Journey with us as we explore all of Connecticut's areas associated with the National Park System! We've been doing a round-up of all NPS units in New England in honor of National Park Week - be sure to check out what Maine, New Hampshire & Vermont have to offer too!
The AT meanders through the northwestern corner of Connecticut. Views can be described as pastoral, with The Housatonic River Valley to the east and the Taconic Range to the west offering scenic views. The Appalachian Trail includes just over 51 miles of hiking in CT.
The Appalachian Trail is a 2,185 mile long public footpath extending between Spring Mountain in Georgia and Mount Katahdin in Maine. The trail passes through 14 states and is one of three trails that make up America's Triple Crown of long-distance hiking.
located in Ridgefield and Wilton, Connecticut, Weir Farm is a historic site that honors the work of American impressionist painter Julian Alden Weir, as well as other artists who resided at or stayed at the farm, including; Childe Hassam, Albert Pinkham Ryder, John Singer Sargent, and John Twachtman. In 1882, Weir left New York for the family summer retreat - which he and his family transformed into a creative refuge for friends and artists. Weir Farm National Historic Site is one of two historic sites that is devoted to the visual arts - the other being Saint-Gaudens National Historic Site in New Hampshire.
Designated a National Historic Trail in 2009, the Washington-Rochambeau Trail (or Revolutionary Route), is a 680-mile-long series of roads used by the Continental Army and the Expédition Particulière under the command of George Washington and Jean-Baptiste de Rochambeau during the march from Newport, Rhode Island, to Yorktown, Virginia in 1781. The trail covered many familiar routes in CT's modern landscape, including Route 14 & 14A.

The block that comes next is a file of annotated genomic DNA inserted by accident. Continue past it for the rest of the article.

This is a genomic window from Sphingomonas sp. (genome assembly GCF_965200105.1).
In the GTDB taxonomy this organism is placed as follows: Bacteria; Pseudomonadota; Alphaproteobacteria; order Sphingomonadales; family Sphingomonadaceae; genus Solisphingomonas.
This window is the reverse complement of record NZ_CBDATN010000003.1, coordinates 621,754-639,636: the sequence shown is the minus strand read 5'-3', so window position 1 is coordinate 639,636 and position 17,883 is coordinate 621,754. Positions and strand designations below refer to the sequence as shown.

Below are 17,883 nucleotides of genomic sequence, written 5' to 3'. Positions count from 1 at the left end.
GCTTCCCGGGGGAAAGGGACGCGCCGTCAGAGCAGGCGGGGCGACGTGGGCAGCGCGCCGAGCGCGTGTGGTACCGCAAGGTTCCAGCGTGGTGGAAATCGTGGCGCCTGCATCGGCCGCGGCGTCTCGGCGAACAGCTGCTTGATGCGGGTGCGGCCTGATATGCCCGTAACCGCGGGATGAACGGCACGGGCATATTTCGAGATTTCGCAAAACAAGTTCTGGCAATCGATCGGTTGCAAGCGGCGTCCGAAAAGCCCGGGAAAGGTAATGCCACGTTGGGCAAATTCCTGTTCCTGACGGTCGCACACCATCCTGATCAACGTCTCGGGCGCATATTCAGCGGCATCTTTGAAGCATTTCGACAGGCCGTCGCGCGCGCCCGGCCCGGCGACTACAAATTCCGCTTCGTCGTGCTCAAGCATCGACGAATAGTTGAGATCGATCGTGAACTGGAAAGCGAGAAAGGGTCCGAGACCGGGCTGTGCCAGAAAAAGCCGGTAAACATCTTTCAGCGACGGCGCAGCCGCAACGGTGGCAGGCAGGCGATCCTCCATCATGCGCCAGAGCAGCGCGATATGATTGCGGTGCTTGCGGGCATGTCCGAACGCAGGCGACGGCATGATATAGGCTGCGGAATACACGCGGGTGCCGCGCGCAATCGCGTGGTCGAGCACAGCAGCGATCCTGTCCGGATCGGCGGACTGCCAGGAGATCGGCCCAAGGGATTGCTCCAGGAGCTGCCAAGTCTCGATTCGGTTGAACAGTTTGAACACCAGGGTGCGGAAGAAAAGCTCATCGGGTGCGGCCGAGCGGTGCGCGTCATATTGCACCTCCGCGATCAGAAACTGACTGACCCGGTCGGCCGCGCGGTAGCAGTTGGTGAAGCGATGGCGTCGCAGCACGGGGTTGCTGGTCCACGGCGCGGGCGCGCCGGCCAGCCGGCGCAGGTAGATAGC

The New England National Scenic Trail is a 215-mile-long trail running from Long Island Sound in Guilford, CT to Massachusetts & New Hampshire border. The trail includes most of the three single trails Metacomet-Monadnock Trail, Mattabesett Trail and Metacomet Trail. Though coming to an end at the MA/NH border, future talks to extend the trail to the summit of Mount Monadnock in NH are being strongly encouraged.
The Quinebaug and Shetucket Rivers Valley National Heritage Corridor was created in 1994 in an effort to stop the development of protected lands and farmland. Consisting mostly of forested land, the corridor extends from northeastern Connecticut and into portions of Massachusetts. The corridor contains some of the largest "unbroken forests in Southern New England" and is "one of the last remaining stretches of green in the Boston to Washington, D.C. heavily urbanized corridor" (source).